There is another reason why this topic took hold. The other day a homeless person was bending over his cart, tending all his belongings. I thought as I walked by that I should take out my wallet and offer money. I knew I had only ten dollars, no smaller bills or change. So I just did not; I rationalized it away. I walked on and the next thought I had was: the next person that asks me for money, I’ll give ten dollars to. Within a half block another man walked by and said, “Spare change, ma’m?”

And did I give that ten dollars to him? I just shook my head and moved on and as I passed, I felt so much smaller than I had felt in a long, long while. It was as if God was giving me that tiny challenge and, boy, did I ever fall short. I cannot say why that occurred except I am fallible so I hesitate. Then the moment passes. There was no good excuse. It’s one of the warnings I get–that it’s too easy to forget what matters. It also showed me how I can–even when it’s what I want and need to do–outwit my better self. Just a few steps apart from the opportunity, then a chance is gone. It’s not enough to tell myself I gave at such-and-such or to another gal yesterday. But the next time whatever I have will be given, as I do believe God and I are in this maze of life together and I want to be moved first and last. Otherwise, I am lost, since intelligence and achievements cannot love or heal or provoke the joy I want to share.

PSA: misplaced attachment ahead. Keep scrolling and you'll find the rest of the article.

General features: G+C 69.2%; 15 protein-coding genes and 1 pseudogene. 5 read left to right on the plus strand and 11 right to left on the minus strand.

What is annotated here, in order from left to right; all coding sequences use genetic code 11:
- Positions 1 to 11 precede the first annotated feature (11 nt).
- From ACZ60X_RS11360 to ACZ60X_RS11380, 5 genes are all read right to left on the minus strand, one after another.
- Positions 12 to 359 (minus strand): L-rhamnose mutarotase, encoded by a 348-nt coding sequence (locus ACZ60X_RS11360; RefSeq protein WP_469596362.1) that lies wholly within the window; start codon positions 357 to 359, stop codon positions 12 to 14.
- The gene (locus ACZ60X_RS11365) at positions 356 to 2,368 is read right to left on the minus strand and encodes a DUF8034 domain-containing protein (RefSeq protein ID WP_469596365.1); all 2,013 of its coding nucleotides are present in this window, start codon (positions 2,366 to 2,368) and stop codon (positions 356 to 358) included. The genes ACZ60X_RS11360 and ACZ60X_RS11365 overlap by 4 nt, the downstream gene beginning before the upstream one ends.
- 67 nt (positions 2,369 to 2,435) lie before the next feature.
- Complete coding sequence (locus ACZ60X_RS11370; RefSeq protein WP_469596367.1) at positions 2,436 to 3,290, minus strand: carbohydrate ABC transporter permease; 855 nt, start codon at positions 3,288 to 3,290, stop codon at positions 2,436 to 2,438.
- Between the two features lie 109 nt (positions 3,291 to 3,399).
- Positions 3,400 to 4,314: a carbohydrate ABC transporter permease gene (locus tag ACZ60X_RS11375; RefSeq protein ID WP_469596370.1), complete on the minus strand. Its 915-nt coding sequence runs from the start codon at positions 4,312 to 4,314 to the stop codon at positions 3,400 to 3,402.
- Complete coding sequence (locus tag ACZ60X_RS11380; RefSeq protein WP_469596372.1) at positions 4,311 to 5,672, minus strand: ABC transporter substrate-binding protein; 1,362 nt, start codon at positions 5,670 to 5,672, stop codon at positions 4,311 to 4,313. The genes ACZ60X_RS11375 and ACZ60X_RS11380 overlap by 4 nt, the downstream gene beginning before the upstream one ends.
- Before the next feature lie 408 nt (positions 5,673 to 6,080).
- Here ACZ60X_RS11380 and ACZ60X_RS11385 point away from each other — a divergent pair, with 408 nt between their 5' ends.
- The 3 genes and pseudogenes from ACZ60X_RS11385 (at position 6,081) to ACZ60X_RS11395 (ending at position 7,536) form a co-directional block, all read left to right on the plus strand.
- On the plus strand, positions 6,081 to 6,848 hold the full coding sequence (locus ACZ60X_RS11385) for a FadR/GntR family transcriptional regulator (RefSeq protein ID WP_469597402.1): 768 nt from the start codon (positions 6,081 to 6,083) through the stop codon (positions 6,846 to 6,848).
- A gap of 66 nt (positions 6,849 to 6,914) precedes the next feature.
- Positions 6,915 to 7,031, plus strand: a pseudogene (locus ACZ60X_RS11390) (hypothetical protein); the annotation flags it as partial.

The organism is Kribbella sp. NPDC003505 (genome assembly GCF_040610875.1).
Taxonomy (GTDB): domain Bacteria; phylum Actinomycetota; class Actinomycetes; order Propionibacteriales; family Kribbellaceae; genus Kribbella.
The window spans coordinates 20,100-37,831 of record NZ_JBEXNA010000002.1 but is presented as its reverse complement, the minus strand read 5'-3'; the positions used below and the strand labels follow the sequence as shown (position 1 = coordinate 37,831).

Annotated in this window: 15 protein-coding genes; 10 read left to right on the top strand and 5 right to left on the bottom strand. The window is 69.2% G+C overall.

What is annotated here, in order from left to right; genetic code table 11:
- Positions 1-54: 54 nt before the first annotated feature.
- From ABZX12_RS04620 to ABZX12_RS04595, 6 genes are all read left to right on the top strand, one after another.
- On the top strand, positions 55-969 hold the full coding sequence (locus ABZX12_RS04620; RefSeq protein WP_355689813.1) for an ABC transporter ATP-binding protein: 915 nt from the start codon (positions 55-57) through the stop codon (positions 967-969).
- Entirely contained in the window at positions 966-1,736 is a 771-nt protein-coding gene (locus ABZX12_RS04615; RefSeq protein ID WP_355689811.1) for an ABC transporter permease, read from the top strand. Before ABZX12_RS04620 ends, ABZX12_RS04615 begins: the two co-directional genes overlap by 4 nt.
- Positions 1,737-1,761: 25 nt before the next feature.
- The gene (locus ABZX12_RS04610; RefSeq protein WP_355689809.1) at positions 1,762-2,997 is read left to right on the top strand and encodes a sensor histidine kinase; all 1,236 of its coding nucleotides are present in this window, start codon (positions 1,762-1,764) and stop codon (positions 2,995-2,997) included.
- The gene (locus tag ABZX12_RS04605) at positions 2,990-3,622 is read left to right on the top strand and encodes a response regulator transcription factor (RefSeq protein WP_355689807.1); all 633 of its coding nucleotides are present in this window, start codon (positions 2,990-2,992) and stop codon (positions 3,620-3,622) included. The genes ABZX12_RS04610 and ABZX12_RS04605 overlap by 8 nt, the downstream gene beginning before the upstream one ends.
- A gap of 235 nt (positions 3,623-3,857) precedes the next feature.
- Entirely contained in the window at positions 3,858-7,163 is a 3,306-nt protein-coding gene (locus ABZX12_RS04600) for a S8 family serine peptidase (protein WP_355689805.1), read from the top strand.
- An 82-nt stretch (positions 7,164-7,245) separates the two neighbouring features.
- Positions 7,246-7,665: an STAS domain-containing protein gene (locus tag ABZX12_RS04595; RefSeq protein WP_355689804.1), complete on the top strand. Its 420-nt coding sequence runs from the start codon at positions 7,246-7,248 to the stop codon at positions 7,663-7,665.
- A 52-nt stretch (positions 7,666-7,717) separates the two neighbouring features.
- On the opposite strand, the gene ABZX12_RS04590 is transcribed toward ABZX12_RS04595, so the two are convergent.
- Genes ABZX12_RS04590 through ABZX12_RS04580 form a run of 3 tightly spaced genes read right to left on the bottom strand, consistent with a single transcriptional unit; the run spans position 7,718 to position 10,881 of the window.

I now live a tame (if still creative) lifestyle by most standards, I suppose. I live with or around art in many forms and am happy with that. I’m sure not trying for any measure of sainthood. I’m all grown up. It’s hard enough to be a decent human being. I do try to live an actively compassionate life and want it to be as if it is like my skin, as if I cannot leave the house without it. It may take courage; it certainly takes awareness, then action. I’ll keep working on it as there are so many needs and I do know how to respond.